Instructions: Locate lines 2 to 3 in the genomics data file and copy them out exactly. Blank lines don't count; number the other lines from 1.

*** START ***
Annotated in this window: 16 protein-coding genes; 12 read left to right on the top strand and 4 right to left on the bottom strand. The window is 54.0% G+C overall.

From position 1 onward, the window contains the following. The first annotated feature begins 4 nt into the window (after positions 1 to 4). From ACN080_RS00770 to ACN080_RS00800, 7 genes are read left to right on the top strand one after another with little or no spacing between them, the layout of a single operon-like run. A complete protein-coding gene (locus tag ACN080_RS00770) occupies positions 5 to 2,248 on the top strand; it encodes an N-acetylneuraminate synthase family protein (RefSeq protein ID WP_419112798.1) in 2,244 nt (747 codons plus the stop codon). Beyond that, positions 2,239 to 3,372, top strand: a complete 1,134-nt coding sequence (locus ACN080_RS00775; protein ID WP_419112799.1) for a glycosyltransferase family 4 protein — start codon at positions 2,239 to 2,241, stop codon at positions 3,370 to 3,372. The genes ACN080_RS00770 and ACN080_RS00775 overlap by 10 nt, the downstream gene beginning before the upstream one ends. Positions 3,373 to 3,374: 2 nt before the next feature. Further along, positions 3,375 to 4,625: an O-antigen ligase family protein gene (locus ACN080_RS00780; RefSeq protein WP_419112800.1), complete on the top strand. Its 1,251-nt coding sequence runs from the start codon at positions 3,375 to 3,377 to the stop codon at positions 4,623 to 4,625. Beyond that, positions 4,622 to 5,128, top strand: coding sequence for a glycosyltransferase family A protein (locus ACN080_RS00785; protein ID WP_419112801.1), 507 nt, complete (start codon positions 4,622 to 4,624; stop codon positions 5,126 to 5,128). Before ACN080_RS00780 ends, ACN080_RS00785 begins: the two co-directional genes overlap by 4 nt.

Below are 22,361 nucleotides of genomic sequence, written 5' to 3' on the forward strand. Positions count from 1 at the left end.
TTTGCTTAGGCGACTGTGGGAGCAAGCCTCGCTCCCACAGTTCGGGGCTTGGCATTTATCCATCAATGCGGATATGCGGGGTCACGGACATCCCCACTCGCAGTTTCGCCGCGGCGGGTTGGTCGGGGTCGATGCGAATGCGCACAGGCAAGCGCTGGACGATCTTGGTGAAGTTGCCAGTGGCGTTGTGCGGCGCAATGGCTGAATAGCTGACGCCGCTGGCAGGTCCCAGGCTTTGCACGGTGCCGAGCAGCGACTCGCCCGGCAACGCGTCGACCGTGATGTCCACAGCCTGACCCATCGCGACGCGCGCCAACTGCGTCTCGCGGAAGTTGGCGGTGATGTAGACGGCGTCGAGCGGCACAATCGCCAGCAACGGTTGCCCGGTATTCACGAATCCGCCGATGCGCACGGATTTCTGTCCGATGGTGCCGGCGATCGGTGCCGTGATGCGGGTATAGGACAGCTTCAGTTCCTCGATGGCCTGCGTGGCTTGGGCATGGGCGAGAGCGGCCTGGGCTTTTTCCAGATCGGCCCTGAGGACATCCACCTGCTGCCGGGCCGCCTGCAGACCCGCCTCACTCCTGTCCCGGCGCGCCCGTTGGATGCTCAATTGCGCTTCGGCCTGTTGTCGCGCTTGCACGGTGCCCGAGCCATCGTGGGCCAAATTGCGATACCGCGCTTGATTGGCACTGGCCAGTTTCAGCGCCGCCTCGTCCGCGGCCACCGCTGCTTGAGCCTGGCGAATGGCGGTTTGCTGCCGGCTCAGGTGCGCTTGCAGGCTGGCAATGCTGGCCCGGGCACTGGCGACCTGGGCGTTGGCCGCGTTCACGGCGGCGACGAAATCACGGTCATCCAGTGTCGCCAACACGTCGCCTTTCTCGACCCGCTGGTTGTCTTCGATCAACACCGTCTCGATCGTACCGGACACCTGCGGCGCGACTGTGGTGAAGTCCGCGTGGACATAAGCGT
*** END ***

From position 1 onward, the window contains the following. The first annotated feature begins 4 nt into the window (after positions 1 to 4). From ACN080_RS00770 to ACN080_RS00800, 7 genes are read left to right on the top strand one after another with little or no spacing between them, the layout of a single operon-like run. A complete protein-coding gene (locus tag ACN080_RS00770) occupies positions 5 to 2,248 on the top strand; it encodes an N-acetylneuraminate synthase family protein (RefSeq protein ID WP_419112798.1) in 2,244 nt (747 codons plus the stop codon). Beyond that, positions 2,239 to 3,372, top strand: a complete 1,134-nt coding sequence (locus ACN080_RS00775; protein ID WP_419112799.1) for a glycosyltransferase family 4 protein — start codon at positions 2,239 to 2,241, stop codon at positions 3,370 to 3,372. The genes ACN080_RS00770 and ACN080_RS00775 overlap by 10 nt, the downstream gene beginning before the upstream one ends. Positions 3,373 to 3,374: 2 nt before the next feature. Further along, positions 3,375 to 4,625: an O-antigen ligase family protein gene (locus ACN080_RS00780; RefSeq protein WP_419112800.1), complete on the top strand. Its 1,251-nt coding sequence runs from the start codon at positions 3,375 to 3,377 to the stop codon at positions 4,623 to 4,625. Beyond that, positions 4,622 to 5,128, top strand: coding sequence for a glycosyltransferase family A protein (locus ACN080_RS00785; protein ID WP_419112801.1), 507 nt, complete (start codon positions 4,622 to 4,624; stop codon positions 5,126 to 5,128). Before ACN080_RS00780 ends, ACN080_RS00785 begins: the two co-directional genes overlap by 4 nt.

Below are 22,361 nucleotides of genomic sequence, written 5' to 3' on the forward strand. Positions count from 1 at the left end.